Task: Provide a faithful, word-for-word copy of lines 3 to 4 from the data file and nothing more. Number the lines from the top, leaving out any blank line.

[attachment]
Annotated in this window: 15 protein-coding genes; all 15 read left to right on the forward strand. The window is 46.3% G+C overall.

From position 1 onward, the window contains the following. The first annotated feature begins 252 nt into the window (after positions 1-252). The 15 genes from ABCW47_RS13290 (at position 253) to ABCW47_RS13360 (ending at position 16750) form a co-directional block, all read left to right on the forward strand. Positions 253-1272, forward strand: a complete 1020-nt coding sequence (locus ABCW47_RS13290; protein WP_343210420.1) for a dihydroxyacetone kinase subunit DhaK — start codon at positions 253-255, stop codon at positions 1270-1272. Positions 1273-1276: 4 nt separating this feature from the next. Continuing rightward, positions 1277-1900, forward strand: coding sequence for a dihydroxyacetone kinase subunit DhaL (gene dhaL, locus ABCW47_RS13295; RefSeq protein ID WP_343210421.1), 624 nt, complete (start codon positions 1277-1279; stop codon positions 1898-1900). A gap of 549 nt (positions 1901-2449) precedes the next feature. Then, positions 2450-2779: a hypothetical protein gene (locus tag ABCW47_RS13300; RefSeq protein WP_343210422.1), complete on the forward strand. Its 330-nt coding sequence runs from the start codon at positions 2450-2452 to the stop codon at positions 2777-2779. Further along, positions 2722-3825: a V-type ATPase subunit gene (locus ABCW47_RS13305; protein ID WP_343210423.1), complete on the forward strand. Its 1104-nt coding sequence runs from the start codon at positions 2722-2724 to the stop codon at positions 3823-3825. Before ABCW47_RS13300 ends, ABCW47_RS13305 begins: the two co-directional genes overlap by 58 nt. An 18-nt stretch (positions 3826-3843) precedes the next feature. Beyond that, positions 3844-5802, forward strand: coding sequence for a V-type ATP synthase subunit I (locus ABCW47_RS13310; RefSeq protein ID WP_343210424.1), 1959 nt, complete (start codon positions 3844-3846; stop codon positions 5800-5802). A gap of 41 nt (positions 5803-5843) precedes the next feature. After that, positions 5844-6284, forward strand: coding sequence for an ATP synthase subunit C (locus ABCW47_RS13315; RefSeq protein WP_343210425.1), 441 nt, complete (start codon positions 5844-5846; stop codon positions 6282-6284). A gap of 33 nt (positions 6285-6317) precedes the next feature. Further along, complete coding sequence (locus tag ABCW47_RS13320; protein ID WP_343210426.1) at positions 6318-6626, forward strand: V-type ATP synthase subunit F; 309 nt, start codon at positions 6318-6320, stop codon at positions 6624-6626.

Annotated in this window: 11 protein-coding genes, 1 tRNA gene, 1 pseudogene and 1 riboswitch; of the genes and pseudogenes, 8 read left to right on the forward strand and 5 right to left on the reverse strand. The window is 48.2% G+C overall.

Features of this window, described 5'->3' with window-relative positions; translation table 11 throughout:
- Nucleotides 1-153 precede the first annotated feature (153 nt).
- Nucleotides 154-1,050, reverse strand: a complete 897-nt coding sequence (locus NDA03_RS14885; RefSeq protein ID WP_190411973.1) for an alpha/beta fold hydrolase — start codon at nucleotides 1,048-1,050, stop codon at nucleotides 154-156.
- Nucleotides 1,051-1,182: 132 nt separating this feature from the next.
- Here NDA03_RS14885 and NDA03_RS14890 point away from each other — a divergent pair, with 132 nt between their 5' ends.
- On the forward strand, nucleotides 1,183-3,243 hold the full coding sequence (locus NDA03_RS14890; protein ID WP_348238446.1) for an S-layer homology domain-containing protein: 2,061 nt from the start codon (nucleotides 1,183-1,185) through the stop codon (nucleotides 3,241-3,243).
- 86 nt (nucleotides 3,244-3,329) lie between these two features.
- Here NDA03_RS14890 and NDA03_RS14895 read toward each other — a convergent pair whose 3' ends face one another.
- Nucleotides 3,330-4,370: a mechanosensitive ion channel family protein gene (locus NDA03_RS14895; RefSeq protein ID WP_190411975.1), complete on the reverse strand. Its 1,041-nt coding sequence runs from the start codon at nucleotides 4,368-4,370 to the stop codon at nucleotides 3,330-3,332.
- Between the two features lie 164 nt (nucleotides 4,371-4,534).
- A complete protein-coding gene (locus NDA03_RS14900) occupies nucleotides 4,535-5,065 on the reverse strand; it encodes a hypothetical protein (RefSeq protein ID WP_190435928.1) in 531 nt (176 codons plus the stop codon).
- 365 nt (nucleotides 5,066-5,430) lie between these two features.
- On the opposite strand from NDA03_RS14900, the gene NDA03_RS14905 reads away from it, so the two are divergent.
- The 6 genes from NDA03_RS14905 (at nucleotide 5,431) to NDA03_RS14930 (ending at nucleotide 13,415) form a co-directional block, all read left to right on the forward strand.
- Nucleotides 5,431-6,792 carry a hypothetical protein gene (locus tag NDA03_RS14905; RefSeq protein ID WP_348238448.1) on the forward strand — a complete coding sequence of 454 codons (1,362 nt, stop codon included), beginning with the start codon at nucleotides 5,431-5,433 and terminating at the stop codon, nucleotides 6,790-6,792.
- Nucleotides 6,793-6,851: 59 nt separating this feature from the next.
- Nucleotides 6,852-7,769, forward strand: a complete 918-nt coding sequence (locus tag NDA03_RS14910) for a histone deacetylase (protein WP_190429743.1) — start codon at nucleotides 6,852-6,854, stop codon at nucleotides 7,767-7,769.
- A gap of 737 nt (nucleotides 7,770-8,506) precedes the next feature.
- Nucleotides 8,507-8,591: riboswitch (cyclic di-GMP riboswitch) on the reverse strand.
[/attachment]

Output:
Annotated in this window: 11 protein-coding genes, 1 tRNA gene, 1 pseudogene and 1 riboswitch; of the genes and pseudogenes, 8 read left to right on the forward strand and 5 right to left on the reverse strand. The window is 48.2% G+C overall.

Features of this window, described 5'->3' with window-relative positions; translation table 11 throughout: